UPDATE FOR JANUARY 1, 2015: If you read the article below, you’ll see that back in 2010, FHA waived the 90 Day Rule. But, as of January 1, 2015, the 90 Day Rule is back in effect. In other words, there is no longer a waiver and any resale to an FHA at this time will require the seller to have held the property for at least 90 days before resale.
The Old FHA 90-Day Rule
Before February 1, 2010, FHA had a very clear and very strict rule that basically said, “If you buy a property, you can’t resell it to an FHA buyer for at least 90 days after you purchase it.”
In fact, in some cases, you couldn’t even sign a contract with a buyer until after 90 days from purchase.
But, as of February 1, 2010, that restriction was waived, and FHA replace it with the following…
The Current FHA Rules
As of February 1, 2010, and at least through the end of 2012 (UPDATE: Now extended through end of 2014), FHA now allows investors to resell their properties as quickly as they want to FHA buyers. That said, there are some rules that FHA is putting in place for any quick resales. The two big ones for investors are as follows:
- All transactions must be arms-length, meaning that there must not appear to be any impropriety taking place between buyer and seller. This requirement also indicates that any prior flipping activity on the home in the previous 12 months may be a red flag to the lender.
- In cases where the investor wanted to sell within 180 days of purchase, and where the sale price exceeds the previous purchase price by more than 20%, the lender will be required to take extra steps to ensure the sale is legitimate. This may include a second appraisal and/or a full FHA inspection.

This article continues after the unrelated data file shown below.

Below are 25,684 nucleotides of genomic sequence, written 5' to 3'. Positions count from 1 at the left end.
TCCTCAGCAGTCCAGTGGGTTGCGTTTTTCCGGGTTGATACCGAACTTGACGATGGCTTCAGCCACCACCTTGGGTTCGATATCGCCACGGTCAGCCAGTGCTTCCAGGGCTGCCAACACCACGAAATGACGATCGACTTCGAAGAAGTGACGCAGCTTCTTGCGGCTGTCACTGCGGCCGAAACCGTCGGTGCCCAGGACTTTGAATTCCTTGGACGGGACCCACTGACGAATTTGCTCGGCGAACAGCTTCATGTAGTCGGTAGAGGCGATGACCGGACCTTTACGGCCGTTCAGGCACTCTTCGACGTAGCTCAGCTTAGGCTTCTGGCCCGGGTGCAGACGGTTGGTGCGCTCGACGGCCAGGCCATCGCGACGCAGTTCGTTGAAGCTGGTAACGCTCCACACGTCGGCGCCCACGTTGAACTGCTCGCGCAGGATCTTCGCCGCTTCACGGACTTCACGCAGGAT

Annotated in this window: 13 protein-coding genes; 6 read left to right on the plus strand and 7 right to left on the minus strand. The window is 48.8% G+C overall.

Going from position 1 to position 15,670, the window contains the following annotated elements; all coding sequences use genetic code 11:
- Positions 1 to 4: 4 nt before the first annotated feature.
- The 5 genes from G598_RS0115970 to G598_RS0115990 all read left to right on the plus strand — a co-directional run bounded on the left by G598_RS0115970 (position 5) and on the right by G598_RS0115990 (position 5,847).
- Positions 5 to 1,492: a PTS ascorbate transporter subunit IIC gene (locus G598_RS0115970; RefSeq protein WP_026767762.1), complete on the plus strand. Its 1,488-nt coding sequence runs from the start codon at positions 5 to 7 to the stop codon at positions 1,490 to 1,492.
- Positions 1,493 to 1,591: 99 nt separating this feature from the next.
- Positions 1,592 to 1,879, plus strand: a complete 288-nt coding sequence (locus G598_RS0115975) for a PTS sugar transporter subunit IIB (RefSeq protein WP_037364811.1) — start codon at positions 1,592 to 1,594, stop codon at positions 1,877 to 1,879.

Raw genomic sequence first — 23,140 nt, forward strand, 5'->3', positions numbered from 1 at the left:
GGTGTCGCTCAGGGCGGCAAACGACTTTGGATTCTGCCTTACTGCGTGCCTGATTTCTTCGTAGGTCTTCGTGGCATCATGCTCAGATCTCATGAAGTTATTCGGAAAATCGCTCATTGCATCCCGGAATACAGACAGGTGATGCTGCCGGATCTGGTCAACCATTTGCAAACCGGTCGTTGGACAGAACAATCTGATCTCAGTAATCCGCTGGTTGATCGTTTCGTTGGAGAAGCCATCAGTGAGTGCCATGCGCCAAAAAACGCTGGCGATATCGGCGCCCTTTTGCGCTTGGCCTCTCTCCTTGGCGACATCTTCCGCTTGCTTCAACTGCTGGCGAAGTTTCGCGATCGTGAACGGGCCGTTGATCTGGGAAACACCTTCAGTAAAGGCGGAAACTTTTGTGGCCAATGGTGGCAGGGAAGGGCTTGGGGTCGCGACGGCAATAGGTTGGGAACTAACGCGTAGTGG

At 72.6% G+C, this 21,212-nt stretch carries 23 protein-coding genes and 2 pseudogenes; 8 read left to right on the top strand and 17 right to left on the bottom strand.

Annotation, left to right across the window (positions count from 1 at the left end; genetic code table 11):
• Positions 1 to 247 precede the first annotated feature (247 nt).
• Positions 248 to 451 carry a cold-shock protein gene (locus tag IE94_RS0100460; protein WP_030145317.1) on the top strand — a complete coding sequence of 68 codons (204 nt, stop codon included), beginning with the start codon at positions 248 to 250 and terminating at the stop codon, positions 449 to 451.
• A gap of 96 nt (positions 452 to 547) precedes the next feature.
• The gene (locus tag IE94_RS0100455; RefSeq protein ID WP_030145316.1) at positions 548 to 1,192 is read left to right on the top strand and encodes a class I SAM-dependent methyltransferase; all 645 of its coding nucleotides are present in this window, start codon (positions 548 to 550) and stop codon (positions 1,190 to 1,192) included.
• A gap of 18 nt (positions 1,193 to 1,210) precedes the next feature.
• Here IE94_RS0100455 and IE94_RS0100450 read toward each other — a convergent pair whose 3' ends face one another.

What This Currently Means in Real Life
Now that I clarified the FHA rules, let me explain how this translates into real life for rehabbers:
- While FHA will allow quick resales (as soon as you want), not all banks that do FHA loans will do them in the first 90 days. In other words, some banks still adhere to the old FHA guidelines, even though FHA doesn’t require it. There are a lot of banks that will now do FHA loans immediately, so ask around to a couple loan officers or brokers and find a bank or two that will do an FHA loan without any time restriction; most of the regional banks will do these, but even big banks like Wells Fargo are now doing them. So, just because one or two banks say no, don’t give up.
- If you plan to resell within 180 days, expect that you will need to have two appraisals on the property. Also note that the second appraisal can’t be paid for by the buyer — so either you (the seller) will need to pay for it, or the broker/lender will need to pay for it. This should be negotiated upfront so there are no surprises.
- If you plan to resell within 180, expect that the lender’s underwriter will require you to furnish details of the rehab. This may include renovation details, invoices, receipts, etc — anything to substantiate the work you’ve done.
- If you plan to resell within 180 days, you will need to do enough improvements to justify the higher resale price. There are no specific guidelines on how much work you must do, but if the appraiser or underwriter feels that you haven’t done enough work to justify the new resale value, your appraisal will likely come in low, regardless of comps.
- If there has been a “pattern of flipping” (in this case, that means there has been more than one title change other than an actual foreclosure) in the past year, the lender will likely reject the loan and you may be required to wait 6-12 months to resell to an FHA buyer. This often occurs when an investor purchases from a wholesaler, rehabs and then plans on a quick resale — there are two title changes from the wholesaler to the flipper to the end-buyer, which will be a red-flag for an underwriter, so be aware of this potential issue when buying from wholesalers.